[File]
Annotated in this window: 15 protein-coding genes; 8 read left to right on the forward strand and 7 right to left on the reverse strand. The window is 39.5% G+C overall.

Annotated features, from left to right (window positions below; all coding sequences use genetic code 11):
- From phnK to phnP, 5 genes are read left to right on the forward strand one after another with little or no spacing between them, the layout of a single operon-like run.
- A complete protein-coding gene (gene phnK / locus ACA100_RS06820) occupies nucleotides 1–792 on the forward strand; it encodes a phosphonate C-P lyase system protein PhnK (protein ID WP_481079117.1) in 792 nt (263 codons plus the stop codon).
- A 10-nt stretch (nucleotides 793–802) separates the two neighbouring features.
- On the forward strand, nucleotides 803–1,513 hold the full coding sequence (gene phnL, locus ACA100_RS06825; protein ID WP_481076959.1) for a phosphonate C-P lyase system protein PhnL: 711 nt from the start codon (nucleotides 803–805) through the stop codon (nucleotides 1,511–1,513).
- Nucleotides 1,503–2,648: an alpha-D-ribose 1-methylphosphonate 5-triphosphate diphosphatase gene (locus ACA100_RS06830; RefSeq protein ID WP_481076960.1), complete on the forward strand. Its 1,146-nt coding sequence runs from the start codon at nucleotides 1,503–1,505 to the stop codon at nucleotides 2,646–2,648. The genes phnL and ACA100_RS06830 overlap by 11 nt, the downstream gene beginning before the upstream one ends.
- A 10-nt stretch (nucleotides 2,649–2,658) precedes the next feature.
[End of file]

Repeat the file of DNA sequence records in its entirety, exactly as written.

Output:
Annotated in this window: 15 protein-coding genes; 8 read left to right on the forward strand and 7 right to left on the reverse strand. The window is 39.5% G+C overall.

Annotated features, from left to right (window positions below; all coding sequences use genetic code 11):
- From phnK to phnP, 5 genes are read left to right on the forward strand one after another with little or no spacing between them, the layout of a single operon-like run.
- A complete protein-coding gene (gene phnK / locus ACA100_RS06820) occupies nucleotides 1–792 on the forward strand; it encodes a phosphonate C-P lyase system protein PhnK (protein ID WP_481079117.1) in 792 nt (263 codons plus the stop codon).
- A 10-nt stretch (nucleotides 793–802) separates the two neighbouring features.
- On the forward strand, nucleotides 803–1,513 hold the full coding sequence (gene phnL, locus ACA100_RS06825; protein ID WP_481076959.1) for a phosphonate C-P lyase system protein PhnL: 711 nt from the start codon (nucleotides 803–805) through the stop codon (nucleotides 1,511–1,513).
- Nucleotides 1,503–2,648: an alpha-D-ribose 1-methylphosphonate 5-triphosphate diphosphatase gene (locus ACA100_RS06830; RefSeq protein ID WP_481076960.1), complete on the forward strand. Its 1,146-nt coding sequence runs from the start codon at nucleotides 1,503–1,505 to the stop codon at nucleotides 2,646–2,648. The genes phnL and ACA100_RS06830 overlap by 11 nt, the downstream gene beginning before the upstream one ends.
- A 10-nt stretch (nucleotides 2,649–2,658) precedes the next feature.